Daichi Shimbo, MD; Marwah Abdalla, MD; Louise Falzon; Raymond R. Townsend, MD; Paul Muntner, PhD
This article was published online first at www.annals.org on 13 October 2015.
Grant Support: By the National Heart, Lung, and Blood Institute, National Institutes of Health (HL047540, HL117323, HL117323-02S2, and K24-HL125704).
Disclosures: Dr. Townsend reports grants from the National Institutes of Health; grant support from Fukuda Denshi; and personal fees from Medtronic, GlaxoSmithKline, and Janssen during the conduct of the study. Dr. Muntner reports grants and personal fees from Amgen outside the submitted work. Authors not listed here have disclosed no conflicts of interest. Forms can be viewed at www.acponline.org/authors/icmje/ConflictOfInterestForms.do?msNum=M15-1270.
Editors' Disclosures: Christine Laine, MD, MPH, Editor in Chief, reports that she has no financial relationships or interests to disclose. Darren B. Taichman, MD, PhD, Executive Deputy Editor, reports that he has no financial relationships or interests to disclose. Cynthia D. Mulrow, MD, MSc, Senior Deputy Editor, reports that she has no relationships or interests to disclose. Deborah Cotton, MD, MPH, Deputy Editor, reports that she has no financial relationships or interest to disclose. Jaya K. Rao, MD, MHS, Deputy Editor, reports that she has stock holdings/options in Eli Lilly and Pfizer. Sankey V. Williams, MD, Deputy Editor, reports that he has no financial relationships or interests to disclose. Catharine B. Stack, PhD, MS, Deputy Editor for Statistics, reports that she has stock holdings in Pfizer.
Requests for Single Reprints: Daichi Shimbo, MD, Columbia University Medical Center, 622 West 168th Street, PH 9-310, New York, NY 10032; e-mail, firstname.lastname@example.org.
Current Author Addresses: Dr. Shimbo: Columbia University Medical Center, 622 West 168th Street, PH 9-310, New York, NY 10032.
Dr. Abdalla: Columbia University Medical Center, 622 West 168th Street, PH 9-320, New York, NY 10032.
Ms. Falzon: Columbia University Medical Center, 622 West 168th Street, PH 9-322, New York, NY 10032.
Dr. Townsend: Renal, Electrolyte and Hypertension Division, Perelman School of Medicine at the University of Pennsylvania, 122 Founders Building, 3400 Spruce Street, Philadelphia, PA 19104.
Dr. Muntner: Department of Epidemiology, University of Alabama at Birmingham, 1700 University Boulevard, Suite 450, Birmingham, AL 35294.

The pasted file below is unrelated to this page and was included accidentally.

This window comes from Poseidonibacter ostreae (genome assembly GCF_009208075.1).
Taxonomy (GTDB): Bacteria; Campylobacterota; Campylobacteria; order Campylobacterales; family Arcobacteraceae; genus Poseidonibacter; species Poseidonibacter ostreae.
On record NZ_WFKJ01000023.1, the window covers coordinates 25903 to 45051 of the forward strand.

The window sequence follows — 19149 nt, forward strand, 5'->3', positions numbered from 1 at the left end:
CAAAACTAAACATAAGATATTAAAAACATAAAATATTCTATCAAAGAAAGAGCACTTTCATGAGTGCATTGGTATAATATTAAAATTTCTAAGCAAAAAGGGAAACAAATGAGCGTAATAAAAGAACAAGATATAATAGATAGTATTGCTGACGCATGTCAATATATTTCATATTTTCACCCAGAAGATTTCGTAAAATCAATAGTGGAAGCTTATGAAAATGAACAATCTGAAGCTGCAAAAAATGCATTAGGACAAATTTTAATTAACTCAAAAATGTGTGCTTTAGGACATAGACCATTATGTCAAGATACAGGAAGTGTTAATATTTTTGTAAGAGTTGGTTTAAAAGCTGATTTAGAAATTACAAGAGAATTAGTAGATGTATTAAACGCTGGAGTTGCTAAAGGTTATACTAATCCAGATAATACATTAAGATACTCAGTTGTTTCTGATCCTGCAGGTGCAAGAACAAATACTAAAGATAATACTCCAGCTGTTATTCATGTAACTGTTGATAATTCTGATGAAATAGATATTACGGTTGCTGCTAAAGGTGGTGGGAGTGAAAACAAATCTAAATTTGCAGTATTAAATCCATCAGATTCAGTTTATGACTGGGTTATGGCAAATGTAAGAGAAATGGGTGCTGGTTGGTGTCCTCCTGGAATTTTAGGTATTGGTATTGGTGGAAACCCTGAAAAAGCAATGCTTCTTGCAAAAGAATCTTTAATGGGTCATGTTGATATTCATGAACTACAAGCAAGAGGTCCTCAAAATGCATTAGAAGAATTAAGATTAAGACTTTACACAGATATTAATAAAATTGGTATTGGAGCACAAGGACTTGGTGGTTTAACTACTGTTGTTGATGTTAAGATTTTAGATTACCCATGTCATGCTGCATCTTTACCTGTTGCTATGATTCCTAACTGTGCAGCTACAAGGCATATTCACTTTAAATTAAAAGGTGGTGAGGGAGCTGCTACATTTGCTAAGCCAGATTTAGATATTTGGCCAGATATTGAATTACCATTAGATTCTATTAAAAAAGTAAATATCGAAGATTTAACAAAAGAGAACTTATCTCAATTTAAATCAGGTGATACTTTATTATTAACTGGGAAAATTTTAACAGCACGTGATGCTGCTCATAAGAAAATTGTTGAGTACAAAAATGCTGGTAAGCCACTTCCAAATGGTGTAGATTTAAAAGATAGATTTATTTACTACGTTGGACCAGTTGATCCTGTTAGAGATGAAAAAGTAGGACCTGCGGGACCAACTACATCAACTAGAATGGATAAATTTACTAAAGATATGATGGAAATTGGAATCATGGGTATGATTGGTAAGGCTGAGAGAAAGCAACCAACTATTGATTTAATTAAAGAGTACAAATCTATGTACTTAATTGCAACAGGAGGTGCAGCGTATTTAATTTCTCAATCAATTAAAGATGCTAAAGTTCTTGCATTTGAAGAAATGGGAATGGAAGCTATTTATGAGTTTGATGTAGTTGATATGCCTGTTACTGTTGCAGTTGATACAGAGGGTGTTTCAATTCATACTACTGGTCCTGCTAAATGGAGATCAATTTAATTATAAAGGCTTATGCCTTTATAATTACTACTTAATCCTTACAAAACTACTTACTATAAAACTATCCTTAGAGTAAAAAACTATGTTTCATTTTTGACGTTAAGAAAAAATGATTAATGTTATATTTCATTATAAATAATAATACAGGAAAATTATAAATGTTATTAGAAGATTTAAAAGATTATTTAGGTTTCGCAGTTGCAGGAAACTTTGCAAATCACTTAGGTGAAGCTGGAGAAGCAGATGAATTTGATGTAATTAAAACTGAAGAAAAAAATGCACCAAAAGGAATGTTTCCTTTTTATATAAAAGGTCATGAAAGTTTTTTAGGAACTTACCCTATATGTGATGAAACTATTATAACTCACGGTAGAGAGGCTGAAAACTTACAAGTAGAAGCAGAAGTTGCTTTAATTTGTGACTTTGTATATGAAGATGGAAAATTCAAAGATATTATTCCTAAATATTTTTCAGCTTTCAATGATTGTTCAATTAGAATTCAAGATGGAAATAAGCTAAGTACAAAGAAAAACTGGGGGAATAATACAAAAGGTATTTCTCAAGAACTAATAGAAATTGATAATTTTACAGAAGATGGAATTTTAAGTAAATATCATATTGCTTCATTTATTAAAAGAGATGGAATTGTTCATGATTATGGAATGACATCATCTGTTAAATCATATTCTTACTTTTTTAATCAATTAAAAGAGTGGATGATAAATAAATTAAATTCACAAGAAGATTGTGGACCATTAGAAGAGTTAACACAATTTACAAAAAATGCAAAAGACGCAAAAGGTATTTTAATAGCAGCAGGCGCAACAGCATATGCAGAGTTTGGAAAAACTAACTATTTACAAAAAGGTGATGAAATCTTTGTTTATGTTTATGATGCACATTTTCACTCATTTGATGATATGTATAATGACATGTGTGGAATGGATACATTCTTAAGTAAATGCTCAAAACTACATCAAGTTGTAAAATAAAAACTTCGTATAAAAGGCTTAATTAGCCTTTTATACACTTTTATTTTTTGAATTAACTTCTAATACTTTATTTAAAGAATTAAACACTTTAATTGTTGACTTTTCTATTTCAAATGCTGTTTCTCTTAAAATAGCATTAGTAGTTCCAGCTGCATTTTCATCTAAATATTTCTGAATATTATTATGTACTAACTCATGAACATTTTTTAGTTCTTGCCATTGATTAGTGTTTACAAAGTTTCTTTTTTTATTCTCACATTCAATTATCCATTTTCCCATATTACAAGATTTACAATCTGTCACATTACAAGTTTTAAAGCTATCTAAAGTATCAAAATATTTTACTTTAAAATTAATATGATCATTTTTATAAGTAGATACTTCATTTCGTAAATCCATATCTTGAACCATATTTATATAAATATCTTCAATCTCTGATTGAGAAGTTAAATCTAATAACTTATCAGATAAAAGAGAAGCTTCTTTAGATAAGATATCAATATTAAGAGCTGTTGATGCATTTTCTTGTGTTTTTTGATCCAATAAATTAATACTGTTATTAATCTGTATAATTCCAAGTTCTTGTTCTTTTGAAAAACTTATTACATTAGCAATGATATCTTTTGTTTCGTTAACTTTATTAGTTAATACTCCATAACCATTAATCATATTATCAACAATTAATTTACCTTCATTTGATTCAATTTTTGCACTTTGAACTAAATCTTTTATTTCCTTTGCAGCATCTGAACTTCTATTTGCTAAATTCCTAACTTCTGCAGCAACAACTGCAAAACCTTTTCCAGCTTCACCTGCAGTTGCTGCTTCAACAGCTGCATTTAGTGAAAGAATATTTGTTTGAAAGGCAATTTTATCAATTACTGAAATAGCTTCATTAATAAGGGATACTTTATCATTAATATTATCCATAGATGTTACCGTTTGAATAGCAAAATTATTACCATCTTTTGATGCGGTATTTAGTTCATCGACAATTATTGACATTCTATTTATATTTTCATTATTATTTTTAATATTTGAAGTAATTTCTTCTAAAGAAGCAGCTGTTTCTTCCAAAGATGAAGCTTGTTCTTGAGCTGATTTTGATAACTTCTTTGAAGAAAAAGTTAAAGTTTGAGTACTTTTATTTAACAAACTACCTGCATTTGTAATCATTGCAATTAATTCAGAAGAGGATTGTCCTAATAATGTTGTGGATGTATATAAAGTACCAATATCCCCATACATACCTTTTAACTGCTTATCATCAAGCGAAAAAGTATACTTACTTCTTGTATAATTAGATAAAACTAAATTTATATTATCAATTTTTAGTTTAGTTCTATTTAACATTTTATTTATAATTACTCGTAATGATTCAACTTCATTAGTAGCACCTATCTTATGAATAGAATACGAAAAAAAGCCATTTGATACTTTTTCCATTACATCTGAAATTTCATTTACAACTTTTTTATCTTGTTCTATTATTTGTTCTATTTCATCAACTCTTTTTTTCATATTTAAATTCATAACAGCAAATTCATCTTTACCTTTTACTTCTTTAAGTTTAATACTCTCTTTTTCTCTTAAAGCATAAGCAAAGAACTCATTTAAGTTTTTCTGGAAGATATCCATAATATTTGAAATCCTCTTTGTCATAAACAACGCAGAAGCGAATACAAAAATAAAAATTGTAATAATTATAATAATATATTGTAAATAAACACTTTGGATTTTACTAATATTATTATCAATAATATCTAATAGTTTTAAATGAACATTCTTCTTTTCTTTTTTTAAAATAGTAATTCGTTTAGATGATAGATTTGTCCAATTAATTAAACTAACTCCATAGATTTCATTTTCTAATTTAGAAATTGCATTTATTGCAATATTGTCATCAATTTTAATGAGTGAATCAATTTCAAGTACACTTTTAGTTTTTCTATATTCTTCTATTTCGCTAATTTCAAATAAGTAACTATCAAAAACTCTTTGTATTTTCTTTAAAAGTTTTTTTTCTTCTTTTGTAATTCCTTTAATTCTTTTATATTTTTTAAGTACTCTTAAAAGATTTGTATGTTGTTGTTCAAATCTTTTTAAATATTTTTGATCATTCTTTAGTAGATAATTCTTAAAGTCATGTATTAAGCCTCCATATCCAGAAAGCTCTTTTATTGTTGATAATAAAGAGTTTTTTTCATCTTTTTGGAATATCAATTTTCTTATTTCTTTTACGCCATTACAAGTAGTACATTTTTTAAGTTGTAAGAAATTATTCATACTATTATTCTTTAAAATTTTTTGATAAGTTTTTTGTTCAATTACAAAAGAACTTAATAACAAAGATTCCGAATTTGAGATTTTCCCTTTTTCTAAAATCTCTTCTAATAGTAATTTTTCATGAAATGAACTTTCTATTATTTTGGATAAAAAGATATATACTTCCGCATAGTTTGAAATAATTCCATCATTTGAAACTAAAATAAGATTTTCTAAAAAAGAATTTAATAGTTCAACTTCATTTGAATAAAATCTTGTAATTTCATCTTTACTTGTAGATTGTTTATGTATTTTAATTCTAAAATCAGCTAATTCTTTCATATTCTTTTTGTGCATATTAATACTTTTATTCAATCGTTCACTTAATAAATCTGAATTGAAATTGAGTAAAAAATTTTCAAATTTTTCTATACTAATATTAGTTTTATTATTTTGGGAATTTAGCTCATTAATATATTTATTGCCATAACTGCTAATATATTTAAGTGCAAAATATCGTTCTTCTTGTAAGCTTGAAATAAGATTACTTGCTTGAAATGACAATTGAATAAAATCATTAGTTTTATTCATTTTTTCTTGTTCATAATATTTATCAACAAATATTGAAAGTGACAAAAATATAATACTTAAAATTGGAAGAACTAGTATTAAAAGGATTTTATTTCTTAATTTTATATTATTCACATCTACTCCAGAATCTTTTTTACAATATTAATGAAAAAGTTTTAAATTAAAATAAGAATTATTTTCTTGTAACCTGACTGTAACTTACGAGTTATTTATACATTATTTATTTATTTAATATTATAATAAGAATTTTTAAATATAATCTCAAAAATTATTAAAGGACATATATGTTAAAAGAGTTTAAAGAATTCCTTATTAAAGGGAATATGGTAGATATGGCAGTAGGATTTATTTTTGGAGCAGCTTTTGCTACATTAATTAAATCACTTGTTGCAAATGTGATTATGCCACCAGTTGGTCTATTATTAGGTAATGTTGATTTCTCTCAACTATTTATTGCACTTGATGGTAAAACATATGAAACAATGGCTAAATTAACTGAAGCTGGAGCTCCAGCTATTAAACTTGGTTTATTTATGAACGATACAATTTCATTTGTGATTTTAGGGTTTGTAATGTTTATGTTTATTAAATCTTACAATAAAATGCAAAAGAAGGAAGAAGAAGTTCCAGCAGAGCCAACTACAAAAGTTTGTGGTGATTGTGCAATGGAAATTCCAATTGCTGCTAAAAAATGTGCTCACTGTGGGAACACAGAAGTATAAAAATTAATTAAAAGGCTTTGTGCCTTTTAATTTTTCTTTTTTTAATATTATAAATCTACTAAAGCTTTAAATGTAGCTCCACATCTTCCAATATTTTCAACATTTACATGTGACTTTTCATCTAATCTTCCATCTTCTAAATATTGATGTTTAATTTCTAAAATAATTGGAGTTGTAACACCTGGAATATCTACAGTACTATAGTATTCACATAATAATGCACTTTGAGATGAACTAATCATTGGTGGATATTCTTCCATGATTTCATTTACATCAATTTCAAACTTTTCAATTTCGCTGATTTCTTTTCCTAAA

Author Contributions: Conception and design: D. Shimbo, R.R. Townsend, P. Muntner.
Analysis and interpretation of the data: M. Abdalla, R.R. Townsend.
Drafting of the article: D. Shimbo, M. Abdalla, L. Falzon, R.R. Townsend.
Critical revision of the article for important intellectual content: M. Abdalla, P. Muntner.
Final approval of the article: D. Shimbo, M. Abdalla, L. Falzon, R.R. Townsend, P. Muntner.
Administrative, technical, or logistic support: D. Shimbo, M. Abdalla.
Collection and assembly of data: D. Shimbo, M. Abdalla, L. Falzon, P. Muntner.
Shimbo D., Abdalla M., Falzon L., Townsend R., Muntner P.; Role of Ambulatory and Home Blood Pressure Monitoring in Clinical Practice: A Narrative Review. Ann Intern Med. 2015;163:691-700. doi: 10.7326/M15-1270
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Published: Ann Intern Med. 2015;163(9):691-700.
Published at www.annals.org on 13 October 2015
Hypertension, a common risk factor for cardiovascular disease, is usually diagnosed and treated based on blood pressure readings obtained in the clinic setting. Blood pressure may differ considerably when measured inside versus outside of the clinic setting. Over the past several decades, evidence has accumulated on the following 2 approaches for measuring blood pressure outside of the clinic: ambulatory blood pressure monitoring (ABPM) and home blood pressure monitoring (HBPM). Both of these methods have a stronger association with cardiovascular disease outcomes than clinic blood pressure measurement. Controversy exists about whether ABPM or HBPM is superior for estimating risk for cardiovascular disease and under what circumstances these methods should be used in clinical practice for assessing blood pressure outside of the clinic. This review describes ABPM and HBPM procedures, the blood pressure phenotypic measurements that can be ascertained, and the evidence that supports the use of each approach to measuring blood pressure outside of the clinic. It also describes barriers to the successful implementation of ABPM and HBPM in clinical practice, proposes core competencies for the conduct of these procedures, and highlights important areas for future research.
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Cardiology, Nephrology, Hypertension, Coronary Risk Factors.
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Print ISSN: 0003-4819 | Online ISSN: 1539-3704
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